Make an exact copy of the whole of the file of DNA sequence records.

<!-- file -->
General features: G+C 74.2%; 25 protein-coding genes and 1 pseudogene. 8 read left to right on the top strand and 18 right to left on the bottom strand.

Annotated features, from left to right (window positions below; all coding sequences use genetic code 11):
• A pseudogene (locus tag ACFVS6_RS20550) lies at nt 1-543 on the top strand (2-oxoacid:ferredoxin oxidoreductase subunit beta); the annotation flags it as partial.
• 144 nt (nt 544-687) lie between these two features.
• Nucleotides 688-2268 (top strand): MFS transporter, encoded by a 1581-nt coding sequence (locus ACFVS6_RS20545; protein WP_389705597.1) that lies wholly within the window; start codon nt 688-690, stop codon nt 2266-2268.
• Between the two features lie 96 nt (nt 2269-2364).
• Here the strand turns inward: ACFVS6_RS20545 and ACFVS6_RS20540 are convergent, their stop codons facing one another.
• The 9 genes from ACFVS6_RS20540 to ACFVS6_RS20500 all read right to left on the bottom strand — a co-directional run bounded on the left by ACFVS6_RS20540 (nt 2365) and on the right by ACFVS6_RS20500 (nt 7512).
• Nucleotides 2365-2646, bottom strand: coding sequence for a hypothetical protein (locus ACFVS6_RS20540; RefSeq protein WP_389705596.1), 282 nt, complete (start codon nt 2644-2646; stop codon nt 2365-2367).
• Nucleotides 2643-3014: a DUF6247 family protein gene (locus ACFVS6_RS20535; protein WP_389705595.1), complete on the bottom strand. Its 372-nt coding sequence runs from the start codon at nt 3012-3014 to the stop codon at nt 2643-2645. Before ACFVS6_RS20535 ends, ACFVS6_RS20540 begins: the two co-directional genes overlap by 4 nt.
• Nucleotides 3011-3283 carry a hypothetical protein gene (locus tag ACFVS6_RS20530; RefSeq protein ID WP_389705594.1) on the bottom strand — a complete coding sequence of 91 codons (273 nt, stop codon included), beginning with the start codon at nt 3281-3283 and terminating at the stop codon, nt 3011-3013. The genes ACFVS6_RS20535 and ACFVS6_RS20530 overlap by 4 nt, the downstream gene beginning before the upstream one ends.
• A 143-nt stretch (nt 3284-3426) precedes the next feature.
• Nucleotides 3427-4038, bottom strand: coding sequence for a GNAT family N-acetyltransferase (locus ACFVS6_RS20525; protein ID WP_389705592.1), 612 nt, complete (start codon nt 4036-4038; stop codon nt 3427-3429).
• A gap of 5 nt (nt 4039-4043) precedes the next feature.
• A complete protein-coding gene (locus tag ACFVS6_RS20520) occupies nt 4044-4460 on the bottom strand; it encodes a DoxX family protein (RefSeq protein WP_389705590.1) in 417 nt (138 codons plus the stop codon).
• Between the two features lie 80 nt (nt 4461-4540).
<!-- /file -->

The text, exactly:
General features: G+C 74.2%; 25 protein-coding genes and 1 pseudogene. 8 read left to right on the top strand and 18 right to left on the bottom strand.

Annotated features, from left to right (window positions below; all coding sequences use genetic code 11):
• A pseudogene (locus tag ACFVS6_RS20550) lies at nt 1-543 on the top strand (2-oxoacid:ferredoxin oxidoreductase subunit beta); the annotation flags it as partial.
• 144 nt (nt 544-687) lie between these two features.
• Nucleotides 688-2268 (top strand): MFS transporter, encoded by a 1581-nt coding sequence (locus ACFVS6_RS20545; protein WP_389705597.1) that lies wholly within the window; start codon nt 688-690, stop codon nt 2266-2268.
• Between the two features lie 96 nt (nt 2269-2364).
• Here the strand turns inward: ACFVS6_RS20545 and ACFVS6_RS20540 are convergent, their stop codons facing one another.
• The 9 genes from ACFVS6_RS20540 to ACFVS6_RS20500 all read right to left on the bottom strand — a co-directional run bounded on the left by ACFVS6_RS20540 (nt 2365) and on the right by ACFVS6_RS20500 (nt 7512).
• Nucleotides 2365-2646, bottom strand: coding sequence for a hypothetical protein (locus ACFVS6_RS20540; RefSeq protein WP_389705596.1), 282 nt, complete (start codon nt 2644-2646; stop codon nt 2365-2367).
• Nucleotides 2643-3014: a DUF6247 family protein gene (locus ACFVS6_RS20535; protein WP_389705595.1), complete on the bottom strand. Its 372-nt coding sequence runs from the start codon at nt 3012-3014 to the stop codon at nt 2643-2645. Before ACFVS6_RS20535 ends, ACFVS6_RS20540 begins: the two co-directional genes overlap by 4 nt.
• Nucleotides 3011-3283 carry a hypothetical protein gene (locus tag ACFVS6_RS20530; RefSeq protein ID WP_389705594.1) on the bottom strand — a complete coding sequence of 91 codons (273 nt, stop codon included), beginning with the start codon at nt 3281-3283 and terminating at the stop codon, nt 3011-3013. The genes ACFVS6_RS20535 and ACFVS6_RS20530 overlap by 4 nt, the downstream gene beginning before the upstream one ends.
• A 143-nt stretch (nt 3284-3426) precedes the next feature.
• Nucleotides 3427-4038, bottom strand: coding sequence for a GNAT family N-acetyltransferase (locus ACFVS6_RS20525; protein ID WP_389705592.1), 612 nt, complete (start codon nt 4036-4038; stop codon nt 3427-3429).
• A gap of 5 nt (nt 4039-4043) precedes the next feature.
• A complete protein-coding gene (locus tag ACFVS6_RS20520) occupies nt 4044-4460 on the bottom strand; it encodes a DoxX family protein (RefSeq protein WP_389705590.1) in 417 nt (138 codons plus the stop codon).
• Between the two features lie 80 nt (nt 4461-4540).